The Curious Case of the Dead Heat in Horse Racing

Channel Maker, outside, and Glorious Empire, inside, finished in a dead heat for the win in the Grade 2 Bowling Green Stakes on Saturday at Saratoga. (Adam Coglianese/NYRA)

On July 28 at Saratoga as the horses barreled toward the finish line in the Grade 2 Bowling Green Stakes, the crowd around me was going crazy. Longshot Irish-bred Glorious Empire had at least four lengths on the rest of the field, but Channel Maker was gaining on him fast. When they crossed the finish line, they were together, heads bobbing in alternating syncopation.

At first glance, it didn’t look like Channel Maker made it in time. Most of the crowd around me was frustrated, while a few who had Glorious Empire were cautiously optimistic. The “photo” sign lit up, and the race replay played over and over again in slow motion. Each time they played the replay I changed my mind about who won. So did the crowd, who, no matter which horse they had, went through the full range of human emotions in turn.

I didn’t have either of the horses — my pick ran next to last — but I was fully invested in the outcome of the photo finish, if only emotionally.

After an eternity of waiting, the result of the photo was posted. Dead heat. Everyone cheered, then, almost together on cue, hesitated. But does this bet win? Or what?

I may not have had either winner in that race, but lucky for those in my immediate vicinity, I knew the answer to this old chestnut.

How tracks pay off dead heats differs from state to state. But some things are fairly uniform. For example, almost everyone pays win and place bets the same. The win and place pools for each horse are combined, the track takes out its percentage, and then the pot is split into two pools, which are paid out to everyone holding win and place tickets on each horse. This means that if you bet on Glorious Empire, who had longer odds (22.50-1) and thus fewer people holding tickets, you got a much larger payout than those holding Channel Maker (5.80-1) bets, who split their pool with a larger number of people. The horse that finished behind the dead heat for first, in this case Sadler’s Joy, is considered the show horse and only paid on show tickets. That’s a bummer for anyone who bet Sadler’s Joy to place, since a philosophical argument can be made that he did, in fact, run second.

The exacta is considered to be the two horses in the dead heat, in either order of finish. So the exacta pool is split up between these two outcomes and paid off proportionally, so you’ll get more money if you held an exacta ticket with Glorious Empire on top, but it will be less than you’d have won if you didn’t have to share the pool with those who had Channel Maker on top. If you boxed it, you cash both tickets. So congratulations!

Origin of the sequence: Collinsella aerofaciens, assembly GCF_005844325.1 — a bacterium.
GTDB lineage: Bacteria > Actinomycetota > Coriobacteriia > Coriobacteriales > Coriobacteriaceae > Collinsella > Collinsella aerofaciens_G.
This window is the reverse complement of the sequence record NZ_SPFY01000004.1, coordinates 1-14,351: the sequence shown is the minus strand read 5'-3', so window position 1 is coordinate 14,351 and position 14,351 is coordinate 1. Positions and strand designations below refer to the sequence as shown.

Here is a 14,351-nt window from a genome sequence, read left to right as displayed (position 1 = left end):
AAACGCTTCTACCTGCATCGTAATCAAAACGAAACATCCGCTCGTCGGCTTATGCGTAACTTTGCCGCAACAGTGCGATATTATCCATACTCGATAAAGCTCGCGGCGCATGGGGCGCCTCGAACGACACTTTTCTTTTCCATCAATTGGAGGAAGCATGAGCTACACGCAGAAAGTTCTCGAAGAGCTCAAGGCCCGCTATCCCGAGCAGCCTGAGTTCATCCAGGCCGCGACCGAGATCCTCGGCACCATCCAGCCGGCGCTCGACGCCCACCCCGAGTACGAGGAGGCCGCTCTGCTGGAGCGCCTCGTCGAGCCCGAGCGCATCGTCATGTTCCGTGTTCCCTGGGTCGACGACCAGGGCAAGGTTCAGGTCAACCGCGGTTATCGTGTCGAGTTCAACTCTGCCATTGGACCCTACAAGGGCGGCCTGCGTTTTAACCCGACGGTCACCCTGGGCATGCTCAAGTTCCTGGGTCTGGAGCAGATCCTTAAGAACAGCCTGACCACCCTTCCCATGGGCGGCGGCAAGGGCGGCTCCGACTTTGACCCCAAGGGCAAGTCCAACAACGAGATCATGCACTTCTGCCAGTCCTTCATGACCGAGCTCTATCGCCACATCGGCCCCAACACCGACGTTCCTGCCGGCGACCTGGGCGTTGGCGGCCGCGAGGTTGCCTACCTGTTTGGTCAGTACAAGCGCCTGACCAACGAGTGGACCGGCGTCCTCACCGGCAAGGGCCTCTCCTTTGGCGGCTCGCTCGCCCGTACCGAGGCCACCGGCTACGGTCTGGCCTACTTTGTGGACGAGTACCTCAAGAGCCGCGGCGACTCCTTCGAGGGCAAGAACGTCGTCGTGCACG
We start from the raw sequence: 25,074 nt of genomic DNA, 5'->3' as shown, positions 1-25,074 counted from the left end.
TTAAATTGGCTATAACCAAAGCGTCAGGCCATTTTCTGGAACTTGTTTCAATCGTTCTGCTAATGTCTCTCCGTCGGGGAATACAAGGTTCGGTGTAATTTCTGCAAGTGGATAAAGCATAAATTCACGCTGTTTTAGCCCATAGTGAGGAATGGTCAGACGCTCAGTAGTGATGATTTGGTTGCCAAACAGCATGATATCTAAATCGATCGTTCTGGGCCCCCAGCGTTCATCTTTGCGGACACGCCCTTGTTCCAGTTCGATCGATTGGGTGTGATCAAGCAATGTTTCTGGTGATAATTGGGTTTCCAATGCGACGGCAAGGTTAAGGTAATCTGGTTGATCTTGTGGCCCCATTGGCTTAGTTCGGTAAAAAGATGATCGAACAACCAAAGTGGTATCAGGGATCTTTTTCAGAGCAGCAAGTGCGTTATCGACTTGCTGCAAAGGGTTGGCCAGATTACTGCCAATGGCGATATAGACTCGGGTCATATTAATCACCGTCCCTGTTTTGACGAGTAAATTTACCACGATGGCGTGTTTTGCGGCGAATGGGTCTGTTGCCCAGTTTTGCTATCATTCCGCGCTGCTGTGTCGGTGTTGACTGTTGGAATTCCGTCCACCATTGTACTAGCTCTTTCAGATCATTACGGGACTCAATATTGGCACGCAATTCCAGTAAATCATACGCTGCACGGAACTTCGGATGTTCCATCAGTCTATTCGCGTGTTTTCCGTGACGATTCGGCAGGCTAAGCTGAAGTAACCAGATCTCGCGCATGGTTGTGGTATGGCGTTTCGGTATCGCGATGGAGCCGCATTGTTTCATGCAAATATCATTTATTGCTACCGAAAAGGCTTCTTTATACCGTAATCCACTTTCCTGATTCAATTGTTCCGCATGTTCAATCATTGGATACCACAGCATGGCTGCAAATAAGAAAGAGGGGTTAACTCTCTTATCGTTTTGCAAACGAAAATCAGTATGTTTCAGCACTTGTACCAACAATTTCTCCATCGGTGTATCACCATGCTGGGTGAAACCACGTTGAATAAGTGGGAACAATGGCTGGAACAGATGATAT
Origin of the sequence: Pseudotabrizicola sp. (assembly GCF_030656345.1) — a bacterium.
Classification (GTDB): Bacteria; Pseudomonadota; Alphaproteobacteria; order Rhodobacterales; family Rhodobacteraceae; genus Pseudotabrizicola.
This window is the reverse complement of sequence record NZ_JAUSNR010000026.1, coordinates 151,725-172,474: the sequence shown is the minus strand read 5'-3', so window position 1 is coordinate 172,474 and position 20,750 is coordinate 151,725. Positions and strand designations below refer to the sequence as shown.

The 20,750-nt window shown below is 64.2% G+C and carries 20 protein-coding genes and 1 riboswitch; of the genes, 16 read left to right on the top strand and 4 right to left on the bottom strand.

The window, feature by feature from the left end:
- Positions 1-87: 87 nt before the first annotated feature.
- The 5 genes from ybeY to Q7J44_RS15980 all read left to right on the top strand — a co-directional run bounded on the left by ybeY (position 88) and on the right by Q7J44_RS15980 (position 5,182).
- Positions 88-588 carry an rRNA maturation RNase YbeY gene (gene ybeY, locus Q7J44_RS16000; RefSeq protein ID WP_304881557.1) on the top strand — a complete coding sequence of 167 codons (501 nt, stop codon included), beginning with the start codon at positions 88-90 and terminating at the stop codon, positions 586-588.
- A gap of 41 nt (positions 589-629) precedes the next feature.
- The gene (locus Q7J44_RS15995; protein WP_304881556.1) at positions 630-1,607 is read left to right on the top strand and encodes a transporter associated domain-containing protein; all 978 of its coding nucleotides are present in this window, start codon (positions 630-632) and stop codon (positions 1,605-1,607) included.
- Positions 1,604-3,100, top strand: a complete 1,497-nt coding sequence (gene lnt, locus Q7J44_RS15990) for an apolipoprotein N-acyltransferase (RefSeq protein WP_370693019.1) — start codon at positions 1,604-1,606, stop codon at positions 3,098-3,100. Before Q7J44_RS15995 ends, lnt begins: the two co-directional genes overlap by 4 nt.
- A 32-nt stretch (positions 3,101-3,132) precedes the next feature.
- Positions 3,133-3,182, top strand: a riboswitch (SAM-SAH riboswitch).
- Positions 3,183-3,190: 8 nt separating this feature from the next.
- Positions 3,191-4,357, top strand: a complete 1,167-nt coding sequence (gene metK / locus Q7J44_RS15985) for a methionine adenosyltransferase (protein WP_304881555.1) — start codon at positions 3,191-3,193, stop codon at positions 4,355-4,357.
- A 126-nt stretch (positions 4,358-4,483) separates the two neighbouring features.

In the trifecta, both orders of the two dead heat finishers are paid out as first and second with trifecta rounded out with the show horse, so there are two winning trifecta payouts (Glorious Empire-Channel Maker-Sadler’s Joy and Channel Maker- Glorious Empire-Sadler’s Joy). Same applies to the superfecta, with the second runner-up, in this case Bigger Picture, considered to be fourth place.

For whatever weird reason, in New York the Pick 3 splits the pools into two and pays them proportionally to the winning tickets similar to how they pay win pools, meaning the tickets with Glorious Empire receive a larger share of the pot, but for the Pick 4 they split the pool evenly among all the tickets. So if you had a Pick 4 ticket with Glorious Empire, you got the same payout as someone holding Channel Maker, even though there were far more of those tickets. This rule is weird and has ruffled a lot of feathers over the years, most notably after the dead heat in the 2012 Travers Stakes between the 2.40-1 favorite Alpha and the 33.50-1 longshot Golden Ticket. To be fair, New York isn’t the only state that does this, and some states even do this for Pick 3s. The fact that New York doesn’t do it for Pick 3s means that it has to be possible to do something similar for Pick 4s, but for whatever reason they don’t.

All of this means that most people are left scratching their heads after a dead heat wondering what they win. And even after they see the results and payouts on the screen, sometimes they’re still scratching their heads all the way to the window to collect their money. They won, but it just doesn’t feel right for some reason. I can relate. That’s how I feel every time I lose.

newsletter sign-up

Stay up-to-date with the best from America's Best Racing!